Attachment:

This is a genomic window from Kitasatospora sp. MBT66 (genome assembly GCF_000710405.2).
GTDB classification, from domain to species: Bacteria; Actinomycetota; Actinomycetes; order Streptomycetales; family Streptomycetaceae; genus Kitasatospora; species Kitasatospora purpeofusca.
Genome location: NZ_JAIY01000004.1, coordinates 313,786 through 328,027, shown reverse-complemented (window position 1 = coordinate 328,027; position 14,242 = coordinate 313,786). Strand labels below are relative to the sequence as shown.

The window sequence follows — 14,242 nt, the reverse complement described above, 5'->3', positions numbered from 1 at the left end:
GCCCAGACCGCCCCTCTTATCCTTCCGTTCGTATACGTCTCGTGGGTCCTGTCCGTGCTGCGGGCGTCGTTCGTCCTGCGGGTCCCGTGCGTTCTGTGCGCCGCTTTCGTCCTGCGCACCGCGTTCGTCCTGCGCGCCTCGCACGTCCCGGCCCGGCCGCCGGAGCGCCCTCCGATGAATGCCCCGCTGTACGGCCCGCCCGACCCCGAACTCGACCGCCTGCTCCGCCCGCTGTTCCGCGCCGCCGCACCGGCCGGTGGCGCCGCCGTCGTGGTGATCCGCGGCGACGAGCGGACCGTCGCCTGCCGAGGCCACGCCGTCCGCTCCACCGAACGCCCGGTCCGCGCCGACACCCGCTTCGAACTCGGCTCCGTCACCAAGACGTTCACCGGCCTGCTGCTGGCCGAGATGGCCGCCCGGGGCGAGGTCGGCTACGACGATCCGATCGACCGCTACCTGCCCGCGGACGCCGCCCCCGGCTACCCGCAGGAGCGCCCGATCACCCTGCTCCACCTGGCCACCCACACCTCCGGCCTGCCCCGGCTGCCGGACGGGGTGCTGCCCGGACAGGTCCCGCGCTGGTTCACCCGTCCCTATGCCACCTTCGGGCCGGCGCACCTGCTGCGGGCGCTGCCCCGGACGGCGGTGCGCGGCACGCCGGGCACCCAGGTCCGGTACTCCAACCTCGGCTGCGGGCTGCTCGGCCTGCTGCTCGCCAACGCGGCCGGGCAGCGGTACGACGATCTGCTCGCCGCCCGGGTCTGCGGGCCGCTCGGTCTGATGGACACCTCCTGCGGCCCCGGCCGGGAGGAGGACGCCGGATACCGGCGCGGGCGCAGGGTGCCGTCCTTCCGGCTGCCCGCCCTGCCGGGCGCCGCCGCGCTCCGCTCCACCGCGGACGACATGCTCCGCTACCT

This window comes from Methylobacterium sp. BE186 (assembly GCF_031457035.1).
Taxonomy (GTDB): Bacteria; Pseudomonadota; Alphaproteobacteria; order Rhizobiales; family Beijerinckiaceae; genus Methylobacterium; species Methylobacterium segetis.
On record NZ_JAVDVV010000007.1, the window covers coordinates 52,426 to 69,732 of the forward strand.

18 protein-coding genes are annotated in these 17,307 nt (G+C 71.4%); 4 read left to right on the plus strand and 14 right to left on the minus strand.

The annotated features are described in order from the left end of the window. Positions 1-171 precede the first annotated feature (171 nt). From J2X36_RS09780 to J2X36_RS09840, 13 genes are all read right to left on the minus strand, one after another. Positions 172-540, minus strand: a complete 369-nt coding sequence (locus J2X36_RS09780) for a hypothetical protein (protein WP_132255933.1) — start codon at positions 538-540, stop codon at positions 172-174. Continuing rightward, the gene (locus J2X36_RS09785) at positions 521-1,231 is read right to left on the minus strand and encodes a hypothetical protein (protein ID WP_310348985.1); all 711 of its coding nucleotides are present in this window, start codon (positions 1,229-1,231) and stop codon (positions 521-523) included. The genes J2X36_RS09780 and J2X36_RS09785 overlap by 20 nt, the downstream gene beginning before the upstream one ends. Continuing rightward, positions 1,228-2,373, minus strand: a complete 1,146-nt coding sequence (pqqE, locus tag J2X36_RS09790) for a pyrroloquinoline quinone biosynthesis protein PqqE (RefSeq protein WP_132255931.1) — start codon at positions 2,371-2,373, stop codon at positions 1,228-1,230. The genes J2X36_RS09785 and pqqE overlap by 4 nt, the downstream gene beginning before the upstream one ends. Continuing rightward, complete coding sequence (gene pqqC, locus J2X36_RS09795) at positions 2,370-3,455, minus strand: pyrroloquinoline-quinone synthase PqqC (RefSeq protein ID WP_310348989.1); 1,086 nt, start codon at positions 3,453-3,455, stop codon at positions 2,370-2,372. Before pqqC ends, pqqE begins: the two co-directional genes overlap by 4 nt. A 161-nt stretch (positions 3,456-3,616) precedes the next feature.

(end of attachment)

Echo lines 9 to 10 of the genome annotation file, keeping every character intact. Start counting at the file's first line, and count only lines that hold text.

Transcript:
18 protein-coding genes are annotated in these 17,307 nt (G+C 71.4%); 4 read left to right on the plus strand and 14 right to left on the minus strand.

The annotated features are described in order from the left end of the window. Positions 1-171 precede the first annotated feature (171 nt). From J2X36_RS09780 to J2X36_RS09840, 13 genes are all read right to left on the minus strand, one after another. Positions 172-540, minus strand: a complete 369-nt coding sequence (locus J2X36_RS09780) for a hypothetical protein (protein WP_132255933.1) — start codon at positions 538-540, stop codon at positions 172-174. Continuing rightward, the gene (locus J2X36_RS09785) at positions 521-1,231 is read right to left on the minus strand and encodes a hypothetical protein (protein ID WP_310348985.1); all 711 of its coding nucleotides are present in this window, start codon (positions 1,229-1,231) and stop codon (positions 521-523) included. The genes J2X36_RS09780 and J2X36_RS09785 overlap by 20 nt, the downstream gene beginning before the upstream one ends. Continuing rightward, positions 1,228-2,373, minus strand: a complete 1,146-nt coding sequence (pqqE, locus tag J2X36_RS09790) for a pyrroloquinoline quinone biosynthesis protein PqqE (RefSeq protein WP_132255931.1) — start codon at positions 2,371-2,373, stop codon at positions 1,228-1,230. The genes J2X36_RS09785 and pqqE overlap by 4 nt, the downstream gene beginning before the upstream one ends. Continuing rightward, complete coding sequence (gene pqqC, locus J2X36_RS09795) at positions 2,370-3,455, minus strand: pyrroloquinoline-quinone synthase PqqC (RefSeq protein ID WP_310348989.1); 1,086 nt, start codon at positions 3,453-3,455, stop codon at positions 2,370-2,372. Before pqqC ends, pqqE begins: the two co-directional genes overlap by 4 nt. A 161-nt stretch (positions 3,456-3,616) precedes the next feature.